Thursday, October 15, 2009

Wave vs. Particle

You knew of the late Charles Werth Rock that he had lied about his age to enlist in the army as World War II raged about us, used some of his G.I. Bill money to enroll at Princeton, where he majored in geology.  Later, he worked for oil companies in the Arabian Gulf, then in a lovely irony became Professor Rock, teaching geology at the University of California, Santa Barbara.  His dour Presbyterian upbringing to the contrary notwithstanding, he left the university to enroll, as it were, in another institution.  

You knew him first not as Charles Rock but rather as Turiya Chaitanya, a novice monk in the Ramakrishna Order of Vedanta, then as Swami Ganeshananda, later still, on the intimacy of friends basis as Ganesh, among other things a swimming buddy at the Montecito Y.  
Ganesh is the filter to this progression of thoughts and awareness.  

The filtration began one afternoon as we sat in the locker room of the Y in that pleasant glow of having exercised, caught a bit of steam in the sauna, then showered.  "You know,"  he said, "those old guys had it right."  We both knew he was not talking about the old guys in the hot tub, all of whom were perfervid in their small government, free market, no regulation, anti-tax philosophy.  He was talking about the progression of Buddhist and Hindu yoga/philosophers, who had more or less worked out the causes and effects of quantum physics well before quantum physics knew what quantum physics was.

"You, who were once wave,"  I observed, "are now particle."  Meaning he had purposefully changed his destiny and the outcome of probability he had set in motion before turning to his new vocation.

From that, we were off and running.  Even now, with Ganeshananda/Charles Werth Rock having progressed to a state beyond my ability to swim or hang out with him except in the replay of memory, powered only by high school physics and an undisciplined curiosity, the writer's curiosity, I pause from time to time to think of the nature of particles and their abilities to have weight or mass or charge and their potential for joining waves or disassociating from waves. 

I think of attempts to define mathematically how the universe was formed, what happened to it after it was formed, and how it evolved.  I think of theories which I grasp with about as much understanding as I grasped first kiss or first love or lost love or sexual jealousy or the thunk of acceptance when someone I consider to be a silly writer is published to great acclaim.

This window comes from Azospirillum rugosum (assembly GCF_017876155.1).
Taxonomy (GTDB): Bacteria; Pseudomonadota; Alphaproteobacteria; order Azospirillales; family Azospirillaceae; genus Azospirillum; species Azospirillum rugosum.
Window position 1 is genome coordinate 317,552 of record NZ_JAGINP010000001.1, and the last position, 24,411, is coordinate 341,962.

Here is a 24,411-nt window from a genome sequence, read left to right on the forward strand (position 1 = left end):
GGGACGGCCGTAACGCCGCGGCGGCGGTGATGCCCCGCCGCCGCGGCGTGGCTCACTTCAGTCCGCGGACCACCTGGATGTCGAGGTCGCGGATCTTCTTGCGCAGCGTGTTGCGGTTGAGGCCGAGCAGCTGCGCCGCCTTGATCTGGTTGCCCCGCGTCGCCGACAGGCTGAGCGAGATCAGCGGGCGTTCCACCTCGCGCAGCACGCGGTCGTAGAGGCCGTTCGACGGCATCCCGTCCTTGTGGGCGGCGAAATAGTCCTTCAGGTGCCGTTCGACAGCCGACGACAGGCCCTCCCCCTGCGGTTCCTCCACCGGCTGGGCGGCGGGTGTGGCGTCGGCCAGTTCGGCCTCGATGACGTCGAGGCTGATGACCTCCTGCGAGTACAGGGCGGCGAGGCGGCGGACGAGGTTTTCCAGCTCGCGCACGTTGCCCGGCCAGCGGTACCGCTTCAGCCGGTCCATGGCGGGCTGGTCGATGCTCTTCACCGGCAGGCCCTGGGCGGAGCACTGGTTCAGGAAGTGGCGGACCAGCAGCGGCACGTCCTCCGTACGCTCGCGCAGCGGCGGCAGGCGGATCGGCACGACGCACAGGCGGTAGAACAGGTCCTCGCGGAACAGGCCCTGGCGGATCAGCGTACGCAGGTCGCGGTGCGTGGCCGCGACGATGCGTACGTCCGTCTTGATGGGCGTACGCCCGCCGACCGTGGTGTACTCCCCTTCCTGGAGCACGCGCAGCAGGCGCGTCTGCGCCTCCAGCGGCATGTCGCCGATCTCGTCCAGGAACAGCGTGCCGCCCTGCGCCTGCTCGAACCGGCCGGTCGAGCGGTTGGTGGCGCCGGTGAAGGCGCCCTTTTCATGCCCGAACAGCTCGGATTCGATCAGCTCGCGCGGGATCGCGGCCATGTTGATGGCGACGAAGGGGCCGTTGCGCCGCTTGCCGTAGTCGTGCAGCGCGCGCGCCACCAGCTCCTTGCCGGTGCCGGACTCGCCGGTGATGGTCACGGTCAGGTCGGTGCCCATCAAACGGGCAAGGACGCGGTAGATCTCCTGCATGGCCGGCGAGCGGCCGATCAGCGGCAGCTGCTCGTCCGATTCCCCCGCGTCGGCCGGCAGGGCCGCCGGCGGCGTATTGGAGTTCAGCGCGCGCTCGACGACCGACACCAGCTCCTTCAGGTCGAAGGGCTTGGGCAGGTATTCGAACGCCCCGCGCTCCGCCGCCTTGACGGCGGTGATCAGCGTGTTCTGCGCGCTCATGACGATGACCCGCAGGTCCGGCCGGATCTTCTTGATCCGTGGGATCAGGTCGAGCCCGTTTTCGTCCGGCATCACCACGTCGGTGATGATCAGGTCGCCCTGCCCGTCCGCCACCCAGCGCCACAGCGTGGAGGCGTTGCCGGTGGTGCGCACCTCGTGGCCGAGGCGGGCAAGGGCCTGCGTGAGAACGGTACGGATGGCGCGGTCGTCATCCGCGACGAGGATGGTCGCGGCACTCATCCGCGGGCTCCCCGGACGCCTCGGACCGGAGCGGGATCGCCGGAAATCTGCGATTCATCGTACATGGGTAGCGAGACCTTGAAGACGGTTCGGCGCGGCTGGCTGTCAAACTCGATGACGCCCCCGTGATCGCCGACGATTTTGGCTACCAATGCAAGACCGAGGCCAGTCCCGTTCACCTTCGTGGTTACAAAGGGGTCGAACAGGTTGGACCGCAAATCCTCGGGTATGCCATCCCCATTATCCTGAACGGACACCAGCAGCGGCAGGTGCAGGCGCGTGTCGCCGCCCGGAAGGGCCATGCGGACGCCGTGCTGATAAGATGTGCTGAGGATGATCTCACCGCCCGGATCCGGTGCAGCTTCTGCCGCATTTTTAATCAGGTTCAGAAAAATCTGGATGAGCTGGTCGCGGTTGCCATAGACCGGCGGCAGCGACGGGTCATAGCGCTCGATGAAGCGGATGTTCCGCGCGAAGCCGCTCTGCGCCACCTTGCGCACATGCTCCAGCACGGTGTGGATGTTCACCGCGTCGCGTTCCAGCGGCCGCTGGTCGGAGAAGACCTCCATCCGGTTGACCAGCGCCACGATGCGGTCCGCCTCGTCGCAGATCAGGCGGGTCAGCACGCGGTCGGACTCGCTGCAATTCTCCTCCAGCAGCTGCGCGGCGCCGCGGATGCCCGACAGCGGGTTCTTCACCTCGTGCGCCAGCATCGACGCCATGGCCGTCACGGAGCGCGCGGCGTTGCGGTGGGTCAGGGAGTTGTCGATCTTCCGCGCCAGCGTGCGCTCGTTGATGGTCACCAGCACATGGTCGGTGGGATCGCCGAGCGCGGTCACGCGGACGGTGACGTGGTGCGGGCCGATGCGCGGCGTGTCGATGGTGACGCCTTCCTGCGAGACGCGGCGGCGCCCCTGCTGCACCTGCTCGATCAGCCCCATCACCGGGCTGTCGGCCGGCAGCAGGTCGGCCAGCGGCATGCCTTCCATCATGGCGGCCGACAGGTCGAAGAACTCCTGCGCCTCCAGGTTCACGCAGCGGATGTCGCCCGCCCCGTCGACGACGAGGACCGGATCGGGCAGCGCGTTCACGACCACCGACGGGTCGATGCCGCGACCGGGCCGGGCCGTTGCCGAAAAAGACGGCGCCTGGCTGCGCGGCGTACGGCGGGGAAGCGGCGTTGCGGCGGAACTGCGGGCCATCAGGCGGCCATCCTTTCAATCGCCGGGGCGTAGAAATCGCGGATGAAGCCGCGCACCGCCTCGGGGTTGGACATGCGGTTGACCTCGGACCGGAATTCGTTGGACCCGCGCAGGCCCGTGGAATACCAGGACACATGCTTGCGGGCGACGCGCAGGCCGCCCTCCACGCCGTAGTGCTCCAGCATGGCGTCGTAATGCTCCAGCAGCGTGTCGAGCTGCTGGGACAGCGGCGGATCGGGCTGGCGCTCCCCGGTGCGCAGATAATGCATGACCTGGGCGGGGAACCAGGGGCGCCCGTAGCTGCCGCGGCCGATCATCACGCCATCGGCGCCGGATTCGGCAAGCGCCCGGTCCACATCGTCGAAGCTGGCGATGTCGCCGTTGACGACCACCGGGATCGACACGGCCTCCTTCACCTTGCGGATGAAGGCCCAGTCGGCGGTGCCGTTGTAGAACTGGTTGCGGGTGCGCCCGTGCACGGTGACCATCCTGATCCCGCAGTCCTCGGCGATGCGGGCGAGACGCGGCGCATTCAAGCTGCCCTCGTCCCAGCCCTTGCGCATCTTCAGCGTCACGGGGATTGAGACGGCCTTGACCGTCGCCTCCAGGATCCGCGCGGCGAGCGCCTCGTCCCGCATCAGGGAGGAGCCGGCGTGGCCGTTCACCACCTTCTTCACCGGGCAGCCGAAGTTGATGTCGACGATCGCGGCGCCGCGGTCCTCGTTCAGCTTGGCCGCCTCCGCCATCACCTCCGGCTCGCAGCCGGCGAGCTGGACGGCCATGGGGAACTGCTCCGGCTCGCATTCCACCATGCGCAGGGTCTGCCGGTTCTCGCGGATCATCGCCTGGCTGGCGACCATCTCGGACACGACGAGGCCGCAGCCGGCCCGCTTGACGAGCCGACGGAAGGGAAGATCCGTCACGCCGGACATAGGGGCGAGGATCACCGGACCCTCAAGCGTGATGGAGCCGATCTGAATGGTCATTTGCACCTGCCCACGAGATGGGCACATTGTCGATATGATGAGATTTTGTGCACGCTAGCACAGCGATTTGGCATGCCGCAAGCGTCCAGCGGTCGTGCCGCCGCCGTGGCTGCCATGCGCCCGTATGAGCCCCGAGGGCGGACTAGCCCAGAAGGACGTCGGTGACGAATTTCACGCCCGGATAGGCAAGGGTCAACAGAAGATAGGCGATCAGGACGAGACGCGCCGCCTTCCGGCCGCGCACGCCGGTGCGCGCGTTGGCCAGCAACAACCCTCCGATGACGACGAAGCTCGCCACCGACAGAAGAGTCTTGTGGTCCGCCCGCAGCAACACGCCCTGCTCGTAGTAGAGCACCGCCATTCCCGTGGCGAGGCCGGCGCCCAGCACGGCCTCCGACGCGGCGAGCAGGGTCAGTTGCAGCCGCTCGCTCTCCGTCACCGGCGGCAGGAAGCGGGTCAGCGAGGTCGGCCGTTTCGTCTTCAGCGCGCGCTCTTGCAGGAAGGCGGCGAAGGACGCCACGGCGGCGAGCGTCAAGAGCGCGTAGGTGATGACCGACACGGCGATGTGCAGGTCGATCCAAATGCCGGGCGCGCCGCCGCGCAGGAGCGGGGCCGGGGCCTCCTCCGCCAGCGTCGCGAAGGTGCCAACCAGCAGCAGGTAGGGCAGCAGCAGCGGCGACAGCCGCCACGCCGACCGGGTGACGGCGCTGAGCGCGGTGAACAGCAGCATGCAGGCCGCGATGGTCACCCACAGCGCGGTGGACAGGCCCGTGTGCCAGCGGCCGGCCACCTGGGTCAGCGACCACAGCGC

In a way, this is about particles in the analogy that ideas are particles, floating about.  If they are passed through a Higgs boson field, they acquire weight, and oh, I wish I had Charlie with whom to speculate that the way to give the particulate that is ideas weight is to write them down in some context, breaking as it were the spontaneous symmetry of convention.

Music is often as helpful as quantum physics.  You do not, for instance, need to be able to read key signatures or understand the physics of tonality to recognize the elephant in Camile St. Saens' The Carnival of the Animals.  Nor do you need to be told that you have been taken underwater to swim with the fish.  You feel the elephant and are transported through the field of cultural detail (some might call it Collective Unconscious) to understand that you are now hearing a goddamned fish.

Acting is often helpful because, particularly as Sanford Meisner helped articulate it, acting helps the actor see the truthfulness and agenda of the character. Somewhere inside there are these particles, already being given weight by the fact that you have made ideas of them, where they linger in a Mexican Hat Potential.  It is up to you to give the brim on that Mexican Hat model a tug of some sort, make it look a bit more jaunty that symmetry ever dreamed of.

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